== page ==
Schools Find Alternative Fundraisers to be Profitable

Schools have been selling candy to raise money for years, but now a renewed focus on the consequences of childhood obesity has many rethinking this approach — and sometimes with fundraisers that on the surface seem odd. Beth Hendrickson, the principal of St. Ann Interparochial School in Morganfield, Kentucky had a mundane idea that turned out to be brilliant: instead of selling candy, the school was going to start selling garbage bags.

According to Beth J. Harpaz of the Associated Press, St. Ann is raising more than $20,000 a year from garbage bag sales. It makes a lot of sense, in retrospect; after all, the market for candy is more limited than that for garbage bags.

The trash bag sale, done through Bags for Bucks, is just one alternative to the candy-and-gift wrap sales that so many communities hold when school fundraising efforts resume each fall. Some PTAs are going high-tech, using online platforms to solicit and process donations, selling digital images of kids’ artwork on coffee mugs or magnets, and hosting scavenger hunts where clues are collected with cellphone photos. And a few school groups have stopped selling products altogether, instead encouraging parents to simply write checks.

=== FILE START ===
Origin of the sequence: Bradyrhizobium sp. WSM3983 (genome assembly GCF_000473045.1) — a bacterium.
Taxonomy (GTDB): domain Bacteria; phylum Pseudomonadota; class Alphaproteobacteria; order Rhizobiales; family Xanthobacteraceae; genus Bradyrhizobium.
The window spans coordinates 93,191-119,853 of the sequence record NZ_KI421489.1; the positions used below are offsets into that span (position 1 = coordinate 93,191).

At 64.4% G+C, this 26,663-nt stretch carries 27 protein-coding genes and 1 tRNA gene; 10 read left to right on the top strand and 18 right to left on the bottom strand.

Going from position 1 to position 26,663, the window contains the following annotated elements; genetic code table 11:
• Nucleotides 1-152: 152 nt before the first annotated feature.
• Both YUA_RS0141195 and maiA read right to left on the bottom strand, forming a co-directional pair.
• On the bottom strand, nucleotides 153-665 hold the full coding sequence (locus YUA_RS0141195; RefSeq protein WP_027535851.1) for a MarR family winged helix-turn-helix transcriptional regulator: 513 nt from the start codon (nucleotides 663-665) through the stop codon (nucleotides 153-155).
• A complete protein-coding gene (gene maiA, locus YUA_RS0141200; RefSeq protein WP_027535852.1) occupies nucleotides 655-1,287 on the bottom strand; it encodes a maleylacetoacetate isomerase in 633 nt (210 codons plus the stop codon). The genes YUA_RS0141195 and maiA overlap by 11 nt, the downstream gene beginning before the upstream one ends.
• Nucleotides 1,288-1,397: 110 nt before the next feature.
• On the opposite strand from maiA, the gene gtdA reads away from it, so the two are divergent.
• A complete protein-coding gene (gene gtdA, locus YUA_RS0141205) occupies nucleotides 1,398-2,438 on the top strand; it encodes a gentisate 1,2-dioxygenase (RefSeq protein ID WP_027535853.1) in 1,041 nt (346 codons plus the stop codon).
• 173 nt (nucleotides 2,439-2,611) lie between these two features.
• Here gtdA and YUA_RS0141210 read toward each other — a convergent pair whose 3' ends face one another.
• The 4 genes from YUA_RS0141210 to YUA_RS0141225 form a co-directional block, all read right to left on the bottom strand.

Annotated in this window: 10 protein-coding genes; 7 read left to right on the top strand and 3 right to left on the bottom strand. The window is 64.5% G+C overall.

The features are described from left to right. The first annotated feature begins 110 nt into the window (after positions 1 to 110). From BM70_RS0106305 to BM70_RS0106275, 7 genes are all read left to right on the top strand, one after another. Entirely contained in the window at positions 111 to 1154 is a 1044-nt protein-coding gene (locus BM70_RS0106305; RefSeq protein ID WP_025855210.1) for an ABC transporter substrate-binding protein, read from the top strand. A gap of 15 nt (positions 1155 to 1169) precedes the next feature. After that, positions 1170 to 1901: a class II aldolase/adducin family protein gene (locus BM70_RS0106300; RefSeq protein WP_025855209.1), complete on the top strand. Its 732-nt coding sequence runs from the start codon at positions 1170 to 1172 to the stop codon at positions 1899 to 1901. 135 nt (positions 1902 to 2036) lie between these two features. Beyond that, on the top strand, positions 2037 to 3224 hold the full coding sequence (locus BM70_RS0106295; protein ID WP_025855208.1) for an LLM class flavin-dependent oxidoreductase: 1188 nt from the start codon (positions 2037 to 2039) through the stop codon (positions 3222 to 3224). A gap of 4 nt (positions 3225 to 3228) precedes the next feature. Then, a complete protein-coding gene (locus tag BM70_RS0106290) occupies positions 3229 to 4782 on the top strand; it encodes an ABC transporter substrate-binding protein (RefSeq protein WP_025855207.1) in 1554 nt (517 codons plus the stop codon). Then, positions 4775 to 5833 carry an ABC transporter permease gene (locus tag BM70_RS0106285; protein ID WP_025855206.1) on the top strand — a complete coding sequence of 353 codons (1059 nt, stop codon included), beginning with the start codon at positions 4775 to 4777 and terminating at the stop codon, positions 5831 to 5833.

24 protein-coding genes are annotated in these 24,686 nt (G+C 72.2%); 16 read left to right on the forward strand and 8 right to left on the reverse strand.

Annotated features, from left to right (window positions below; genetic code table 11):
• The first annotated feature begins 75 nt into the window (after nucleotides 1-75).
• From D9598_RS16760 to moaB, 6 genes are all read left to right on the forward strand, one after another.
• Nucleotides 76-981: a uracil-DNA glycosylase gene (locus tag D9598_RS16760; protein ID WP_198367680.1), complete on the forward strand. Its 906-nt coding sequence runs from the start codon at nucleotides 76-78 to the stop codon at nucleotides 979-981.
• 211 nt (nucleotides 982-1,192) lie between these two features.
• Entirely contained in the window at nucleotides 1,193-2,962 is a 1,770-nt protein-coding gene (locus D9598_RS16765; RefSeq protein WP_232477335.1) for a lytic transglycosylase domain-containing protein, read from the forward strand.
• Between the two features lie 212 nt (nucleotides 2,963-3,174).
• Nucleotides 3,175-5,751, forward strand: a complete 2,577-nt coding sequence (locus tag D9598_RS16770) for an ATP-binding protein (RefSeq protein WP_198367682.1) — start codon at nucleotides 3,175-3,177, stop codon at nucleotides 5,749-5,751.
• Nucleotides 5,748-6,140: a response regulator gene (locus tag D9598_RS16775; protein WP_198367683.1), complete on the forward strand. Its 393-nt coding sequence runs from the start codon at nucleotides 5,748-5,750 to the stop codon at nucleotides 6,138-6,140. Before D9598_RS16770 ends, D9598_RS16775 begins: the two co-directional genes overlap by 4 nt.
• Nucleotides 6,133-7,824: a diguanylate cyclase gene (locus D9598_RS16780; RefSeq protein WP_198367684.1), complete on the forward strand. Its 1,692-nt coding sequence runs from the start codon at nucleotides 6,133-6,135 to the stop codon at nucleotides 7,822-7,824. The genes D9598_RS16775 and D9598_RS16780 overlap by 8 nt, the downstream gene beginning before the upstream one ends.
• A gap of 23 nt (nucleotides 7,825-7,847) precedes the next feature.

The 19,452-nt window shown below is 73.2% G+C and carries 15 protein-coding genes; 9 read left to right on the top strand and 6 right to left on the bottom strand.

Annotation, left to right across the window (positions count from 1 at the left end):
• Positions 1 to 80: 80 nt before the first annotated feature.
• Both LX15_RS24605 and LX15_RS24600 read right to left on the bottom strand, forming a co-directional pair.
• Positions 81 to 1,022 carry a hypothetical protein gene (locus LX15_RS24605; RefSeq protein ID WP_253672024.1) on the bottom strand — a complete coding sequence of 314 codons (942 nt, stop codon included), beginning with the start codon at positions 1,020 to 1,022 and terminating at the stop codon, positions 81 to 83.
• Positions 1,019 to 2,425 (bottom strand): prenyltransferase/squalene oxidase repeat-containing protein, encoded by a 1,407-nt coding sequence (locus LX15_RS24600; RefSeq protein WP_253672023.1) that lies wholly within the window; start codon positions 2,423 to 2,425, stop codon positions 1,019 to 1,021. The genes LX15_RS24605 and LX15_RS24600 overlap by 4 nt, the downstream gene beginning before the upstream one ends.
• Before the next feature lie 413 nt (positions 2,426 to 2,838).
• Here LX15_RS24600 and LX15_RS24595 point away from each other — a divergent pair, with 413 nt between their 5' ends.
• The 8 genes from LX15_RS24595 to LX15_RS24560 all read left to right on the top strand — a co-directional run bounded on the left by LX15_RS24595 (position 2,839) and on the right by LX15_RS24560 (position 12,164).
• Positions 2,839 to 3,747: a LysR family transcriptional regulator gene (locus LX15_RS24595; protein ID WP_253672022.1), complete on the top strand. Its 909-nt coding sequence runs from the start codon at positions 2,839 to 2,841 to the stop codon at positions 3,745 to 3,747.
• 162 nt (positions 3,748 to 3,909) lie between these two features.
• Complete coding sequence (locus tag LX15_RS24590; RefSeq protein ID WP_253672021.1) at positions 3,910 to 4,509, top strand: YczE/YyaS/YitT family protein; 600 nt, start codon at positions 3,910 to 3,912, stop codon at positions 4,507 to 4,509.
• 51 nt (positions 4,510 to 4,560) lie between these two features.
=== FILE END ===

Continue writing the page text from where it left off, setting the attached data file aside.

Although not quite as unique as Hendrickson’s idea, many schools around the country are experimenting with candy alternatives. Along with garbage bags, St. Ann also sells bedsheets – to the tune of $16,000 just last year.

Sales dropped by about 50% this year – unlike garbage bags, bed linen isn’t disposable – but a number of new prints to be introduced this fall are keeping Hendrickson optimistic that a sales rebound is on the way.

Not all schools have found success with alternative products, however. Potter Road Elementary School in Framingham, Mass., tried selling organic goodies and items made from recycled materials through a company called Greenraising. Nancy Novo O’Connor, co-president of the parent-teacher organization, said Greenraising was a great vendor to work with, but the organic products ‘‘did not raise nearly as much money’’ as the traditional sale of chocolates and wrapping paper, so they went back to a previous vendor.

Administrators from some schools looked at these experiences and walked away thinking that the best way to raise funds for the school would be to skip the middle man. Many are foregoing sales of any kind and simply asking parents for donations.

Alison Oleson who used to head up the Sleep Hollow PTA says that parents and kids are too busy nowadays to go around door-to-door pushing product. Besides, unlike sales, direct donations, minus a small fee for payment processing, go directly to the school.

07 18, 2013
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